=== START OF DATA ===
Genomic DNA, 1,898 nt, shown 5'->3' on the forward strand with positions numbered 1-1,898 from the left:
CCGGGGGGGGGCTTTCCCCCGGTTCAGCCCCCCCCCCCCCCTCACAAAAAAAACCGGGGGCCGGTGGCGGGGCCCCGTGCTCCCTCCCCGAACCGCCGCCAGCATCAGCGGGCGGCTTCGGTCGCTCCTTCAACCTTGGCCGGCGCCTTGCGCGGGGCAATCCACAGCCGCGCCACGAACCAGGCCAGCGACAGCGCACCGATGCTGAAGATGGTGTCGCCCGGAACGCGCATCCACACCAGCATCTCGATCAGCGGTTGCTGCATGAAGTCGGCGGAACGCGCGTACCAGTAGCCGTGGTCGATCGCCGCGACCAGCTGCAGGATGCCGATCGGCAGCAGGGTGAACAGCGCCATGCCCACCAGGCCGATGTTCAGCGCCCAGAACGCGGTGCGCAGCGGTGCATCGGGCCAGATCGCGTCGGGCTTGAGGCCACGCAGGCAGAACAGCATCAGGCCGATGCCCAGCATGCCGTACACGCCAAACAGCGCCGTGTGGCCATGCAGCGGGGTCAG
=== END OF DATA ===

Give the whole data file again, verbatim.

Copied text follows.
Genomic DNA, 1,898 nt, shown 5'->3' on the forward strand with positions numbered 1-1,898 from the left:
CCGGGGGGGGGCTTTCCCCCGGTTCAGCCCCCCCCCCCCCCTCACAAAAAAAACCGGGGGCCGGTGGCGGGGCCCCGTGCTCCCTCCCCGAACCGCCGCCAGCATCAGCGGGCGGCTTCGGTCGCTCCTTCAACCTTGGCCGGCGCCTTGCGCGGGGCAATCCACAGCCGCGCCACGAACCAGGCCAGCGACAGCGCACCGATGCTGAAGATGGTGTCGCCCGGAACGCGCATCCACACCAGCATCTCGATCAGCGGTTGCTGCATGAAGTCGGCGGAACGCGCGTACCAGTAGCCGTGGTCGATCGCCGCGACCAGCTGCAGGATGCCGATCGGCAGCAGGGTGAACAGCGCCATGCCCACCAGGCCGATGTTCAGCGCCCAGAACGCGGTGCGCAGCGGTGCATCGGGCCAGATCGCGTCGGGCTTGAGGCCACGCAGGCAGAACAGCATCAGGCCGATGCCCAGCATGCCGTACACGCCAAACAGCGCCGTGTGGCCATGCAGCGGGGTCAG